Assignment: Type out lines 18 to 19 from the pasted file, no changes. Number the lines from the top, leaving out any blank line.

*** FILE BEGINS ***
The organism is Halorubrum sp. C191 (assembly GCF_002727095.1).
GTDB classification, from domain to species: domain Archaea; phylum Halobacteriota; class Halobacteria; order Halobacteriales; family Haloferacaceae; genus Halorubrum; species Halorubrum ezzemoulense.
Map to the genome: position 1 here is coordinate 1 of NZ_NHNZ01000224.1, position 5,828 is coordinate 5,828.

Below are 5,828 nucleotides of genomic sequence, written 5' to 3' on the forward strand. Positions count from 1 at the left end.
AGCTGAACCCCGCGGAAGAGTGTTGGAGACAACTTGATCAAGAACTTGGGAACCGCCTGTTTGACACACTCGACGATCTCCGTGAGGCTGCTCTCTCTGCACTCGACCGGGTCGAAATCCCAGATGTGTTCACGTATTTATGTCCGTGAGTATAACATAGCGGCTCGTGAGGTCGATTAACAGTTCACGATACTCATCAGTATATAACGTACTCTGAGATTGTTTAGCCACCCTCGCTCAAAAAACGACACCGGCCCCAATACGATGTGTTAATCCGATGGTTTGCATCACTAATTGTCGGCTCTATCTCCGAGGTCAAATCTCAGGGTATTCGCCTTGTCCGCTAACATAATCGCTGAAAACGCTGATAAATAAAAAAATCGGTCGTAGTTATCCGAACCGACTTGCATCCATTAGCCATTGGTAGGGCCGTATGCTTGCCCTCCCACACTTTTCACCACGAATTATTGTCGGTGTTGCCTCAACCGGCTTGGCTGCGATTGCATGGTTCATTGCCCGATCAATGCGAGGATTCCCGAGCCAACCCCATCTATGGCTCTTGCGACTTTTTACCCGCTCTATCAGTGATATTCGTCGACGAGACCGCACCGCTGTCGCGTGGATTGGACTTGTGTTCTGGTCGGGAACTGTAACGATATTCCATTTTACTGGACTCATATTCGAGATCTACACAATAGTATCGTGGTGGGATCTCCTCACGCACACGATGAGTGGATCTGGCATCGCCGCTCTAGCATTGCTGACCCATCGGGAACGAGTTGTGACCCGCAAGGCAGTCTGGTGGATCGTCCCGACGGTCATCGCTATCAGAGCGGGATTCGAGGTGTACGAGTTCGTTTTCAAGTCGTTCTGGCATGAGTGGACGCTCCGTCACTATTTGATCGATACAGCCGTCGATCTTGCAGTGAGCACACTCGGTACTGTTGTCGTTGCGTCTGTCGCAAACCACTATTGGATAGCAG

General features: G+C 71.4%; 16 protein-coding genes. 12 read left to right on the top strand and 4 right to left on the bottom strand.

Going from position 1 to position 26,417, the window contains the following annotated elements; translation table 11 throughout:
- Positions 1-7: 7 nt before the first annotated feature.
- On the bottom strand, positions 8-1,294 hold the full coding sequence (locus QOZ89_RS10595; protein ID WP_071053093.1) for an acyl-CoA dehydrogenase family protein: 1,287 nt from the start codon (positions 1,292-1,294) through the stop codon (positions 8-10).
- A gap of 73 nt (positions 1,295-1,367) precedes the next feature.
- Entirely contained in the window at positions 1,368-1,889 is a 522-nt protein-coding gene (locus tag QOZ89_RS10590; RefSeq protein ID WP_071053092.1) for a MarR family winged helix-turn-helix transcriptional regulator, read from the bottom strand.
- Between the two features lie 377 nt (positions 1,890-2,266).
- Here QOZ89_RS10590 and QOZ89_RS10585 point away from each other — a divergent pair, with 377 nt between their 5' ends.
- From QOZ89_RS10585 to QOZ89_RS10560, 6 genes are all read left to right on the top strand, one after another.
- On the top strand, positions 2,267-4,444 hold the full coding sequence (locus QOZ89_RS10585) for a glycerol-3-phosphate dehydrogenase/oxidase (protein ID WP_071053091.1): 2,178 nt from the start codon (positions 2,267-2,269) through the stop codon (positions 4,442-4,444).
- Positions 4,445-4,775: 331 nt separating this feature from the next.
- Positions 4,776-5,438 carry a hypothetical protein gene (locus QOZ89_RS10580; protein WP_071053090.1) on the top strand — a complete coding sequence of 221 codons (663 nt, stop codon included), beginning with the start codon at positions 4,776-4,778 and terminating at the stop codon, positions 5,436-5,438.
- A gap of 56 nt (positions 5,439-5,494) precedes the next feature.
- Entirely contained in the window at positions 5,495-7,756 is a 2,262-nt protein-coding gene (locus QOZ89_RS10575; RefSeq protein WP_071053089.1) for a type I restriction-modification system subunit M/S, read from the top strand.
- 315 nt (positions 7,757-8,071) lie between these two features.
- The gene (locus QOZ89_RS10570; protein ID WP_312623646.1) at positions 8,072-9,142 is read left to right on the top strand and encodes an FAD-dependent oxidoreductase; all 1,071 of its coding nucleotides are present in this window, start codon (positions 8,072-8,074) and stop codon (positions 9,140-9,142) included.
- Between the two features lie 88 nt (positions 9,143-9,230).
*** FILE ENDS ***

- A gap of 56 nt (positions 5,439-5,494) precedes the next feature.
- Entirely contained in the window at positions 5,495-7,756 is a 2,262-nt protein-coding gene (locus QOZ89_RS10575; RefSeq protein WP_071053089.1) for a type I restriction-modification system subunit M/S, read from the top strand.